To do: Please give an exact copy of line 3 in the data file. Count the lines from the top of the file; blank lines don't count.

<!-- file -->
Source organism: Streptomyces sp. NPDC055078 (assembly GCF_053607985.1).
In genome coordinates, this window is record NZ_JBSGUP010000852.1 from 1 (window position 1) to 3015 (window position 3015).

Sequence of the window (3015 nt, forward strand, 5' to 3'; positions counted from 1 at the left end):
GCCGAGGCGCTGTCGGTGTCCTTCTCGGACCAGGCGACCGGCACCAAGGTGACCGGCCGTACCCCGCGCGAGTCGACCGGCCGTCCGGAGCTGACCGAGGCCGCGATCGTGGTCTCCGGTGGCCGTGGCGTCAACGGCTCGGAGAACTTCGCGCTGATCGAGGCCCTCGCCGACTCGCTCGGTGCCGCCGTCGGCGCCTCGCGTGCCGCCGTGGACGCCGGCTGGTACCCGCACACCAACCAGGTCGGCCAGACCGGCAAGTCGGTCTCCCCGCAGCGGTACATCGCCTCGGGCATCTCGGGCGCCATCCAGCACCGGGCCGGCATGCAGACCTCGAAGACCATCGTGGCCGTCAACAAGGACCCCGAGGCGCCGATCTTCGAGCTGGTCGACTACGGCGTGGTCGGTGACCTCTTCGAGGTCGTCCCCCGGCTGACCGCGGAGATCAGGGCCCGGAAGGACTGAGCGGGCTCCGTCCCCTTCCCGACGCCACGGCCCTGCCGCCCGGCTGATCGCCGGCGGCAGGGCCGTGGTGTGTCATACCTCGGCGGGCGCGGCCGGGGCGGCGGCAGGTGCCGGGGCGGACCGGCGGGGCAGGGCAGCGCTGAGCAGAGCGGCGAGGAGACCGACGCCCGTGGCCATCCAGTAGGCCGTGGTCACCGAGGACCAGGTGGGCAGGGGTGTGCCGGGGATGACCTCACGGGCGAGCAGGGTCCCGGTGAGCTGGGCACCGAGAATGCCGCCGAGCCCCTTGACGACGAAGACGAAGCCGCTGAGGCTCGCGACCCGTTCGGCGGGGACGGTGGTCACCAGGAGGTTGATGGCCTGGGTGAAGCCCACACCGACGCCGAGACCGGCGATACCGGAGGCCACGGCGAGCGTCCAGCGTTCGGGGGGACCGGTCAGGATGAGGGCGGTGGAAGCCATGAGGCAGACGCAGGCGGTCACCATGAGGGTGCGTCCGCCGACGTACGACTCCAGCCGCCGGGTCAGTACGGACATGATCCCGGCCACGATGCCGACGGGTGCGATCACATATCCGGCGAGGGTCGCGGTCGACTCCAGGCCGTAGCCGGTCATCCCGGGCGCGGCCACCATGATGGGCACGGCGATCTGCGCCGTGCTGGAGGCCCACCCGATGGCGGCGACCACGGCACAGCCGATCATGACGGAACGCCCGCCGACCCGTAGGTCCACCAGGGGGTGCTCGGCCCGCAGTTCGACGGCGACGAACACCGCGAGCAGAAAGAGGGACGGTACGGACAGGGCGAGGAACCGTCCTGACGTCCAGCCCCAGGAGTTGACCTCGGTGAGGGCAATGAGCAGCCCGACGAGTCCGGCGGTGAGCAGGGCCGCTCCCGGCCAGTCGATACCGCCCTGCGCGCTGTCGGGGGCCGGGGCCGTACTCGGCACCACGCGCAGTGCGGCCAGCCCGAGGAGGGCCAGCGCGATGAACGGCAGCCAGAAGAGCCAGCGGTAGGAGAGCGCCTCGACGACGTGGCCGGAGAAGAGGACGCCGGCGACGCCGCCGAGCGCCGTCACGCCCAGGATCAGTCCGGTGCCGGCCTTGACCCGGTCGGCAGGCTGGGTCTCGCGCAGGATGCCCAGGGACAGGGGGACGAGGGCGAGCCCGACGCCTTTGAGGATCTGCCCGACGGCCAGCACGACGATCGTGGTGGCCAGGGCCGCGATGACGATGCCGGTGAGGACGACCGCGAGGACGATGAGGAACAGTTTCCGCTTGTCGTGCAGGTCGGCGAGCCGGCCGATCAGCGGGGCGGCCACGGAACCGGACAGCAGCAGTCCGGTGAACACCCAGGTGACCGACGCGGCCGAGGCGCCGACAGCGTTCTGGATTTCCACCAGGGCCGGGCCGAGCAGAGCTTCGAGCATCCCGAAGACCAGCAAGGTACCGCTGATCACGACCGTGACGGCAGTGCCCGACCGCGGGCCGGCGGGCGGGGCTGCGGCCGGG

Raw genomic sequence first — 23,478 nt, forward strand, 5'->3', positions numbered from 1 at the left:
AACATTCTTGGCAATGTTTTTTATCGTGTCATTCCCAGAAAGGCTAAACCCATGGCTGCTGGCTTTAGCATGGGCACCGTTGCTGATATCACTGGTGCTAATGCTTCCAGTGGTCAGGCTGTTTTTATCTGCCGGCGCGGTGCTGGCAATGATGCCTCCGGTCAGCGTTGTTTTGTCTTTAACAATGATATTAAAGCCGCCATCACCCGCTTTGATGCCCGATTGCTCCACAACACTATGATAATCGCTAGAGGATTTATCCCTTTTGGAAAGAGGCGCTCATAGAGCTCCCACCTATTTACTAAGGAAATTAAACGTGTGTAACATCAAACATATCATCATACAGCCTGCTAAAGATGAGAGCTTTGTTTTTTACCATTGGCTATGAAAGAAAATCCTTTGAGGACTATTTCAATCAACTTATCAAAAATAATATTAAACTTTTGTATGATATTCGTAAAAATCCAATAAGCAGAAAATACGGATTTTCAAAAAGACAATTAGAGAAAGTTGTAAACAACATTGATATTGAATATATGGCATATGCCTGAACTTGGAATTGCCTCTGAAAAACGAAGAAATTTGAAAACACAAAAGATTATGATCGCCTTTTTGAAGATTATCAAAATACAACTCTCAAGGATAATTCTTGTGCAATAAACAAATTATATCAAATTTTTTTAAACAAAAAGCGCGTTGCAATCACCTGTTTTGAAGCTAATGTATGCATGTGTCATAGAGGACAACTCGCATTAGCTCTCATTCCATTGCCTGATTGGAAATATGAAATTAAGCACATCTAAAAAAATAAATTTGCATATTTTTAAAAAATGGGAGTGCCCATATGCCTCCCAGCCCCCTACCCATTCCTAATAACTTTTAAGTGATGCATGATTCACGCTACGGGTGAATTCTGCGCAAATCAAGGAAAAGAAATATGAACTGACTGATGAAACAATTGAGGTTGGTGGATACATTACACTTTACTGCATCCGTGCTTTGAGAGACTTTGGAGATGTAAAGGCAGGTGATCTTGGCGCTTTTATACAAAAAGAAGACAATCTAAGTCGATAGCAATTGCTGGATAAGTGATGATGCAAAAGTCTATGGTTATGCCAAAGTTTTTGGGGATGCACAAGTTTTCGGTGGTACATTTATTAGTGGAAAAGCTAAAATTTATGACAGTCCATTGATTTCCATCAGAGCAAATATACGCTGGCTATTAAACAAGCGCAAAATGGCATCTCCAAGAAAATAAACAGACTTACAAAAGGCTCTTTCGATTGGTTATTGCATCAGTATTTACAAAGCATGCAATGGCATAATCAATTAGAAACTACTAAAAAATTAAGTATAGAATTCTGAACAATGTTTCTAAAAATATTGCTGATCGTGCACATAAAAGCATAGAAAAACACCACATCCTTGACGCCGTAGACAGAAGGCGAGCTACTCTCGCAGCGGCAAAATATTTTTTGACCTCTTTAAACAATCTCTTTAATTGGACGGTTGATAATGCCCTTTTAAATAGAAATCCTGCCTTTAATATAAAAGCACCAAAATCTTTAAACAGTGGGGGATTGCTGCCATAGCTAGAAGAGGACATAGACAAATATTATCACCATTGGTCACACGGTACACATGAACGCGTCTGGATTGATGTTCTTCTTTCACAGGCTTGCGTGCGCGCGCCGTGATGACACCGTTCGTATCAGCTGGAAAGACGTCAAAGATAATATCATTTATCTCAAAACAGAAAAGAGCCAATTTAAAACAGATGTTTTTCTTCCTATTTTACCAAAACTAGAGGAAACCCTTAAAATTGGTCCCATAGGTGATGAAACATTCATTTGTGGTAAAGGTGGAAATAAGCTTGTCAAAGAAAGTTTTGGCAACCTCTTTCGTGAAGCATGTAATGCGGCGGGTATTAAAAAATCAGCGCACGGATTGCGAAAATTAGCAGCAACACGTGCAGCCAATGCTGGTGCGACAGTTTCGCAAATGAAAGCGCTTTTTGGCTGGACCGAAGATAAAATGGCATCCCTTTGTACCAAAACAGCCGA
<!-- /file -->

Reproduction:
Sequence of the window (3015 nt, forward strand, 5' to 3'; positions counted from 1 at the left end):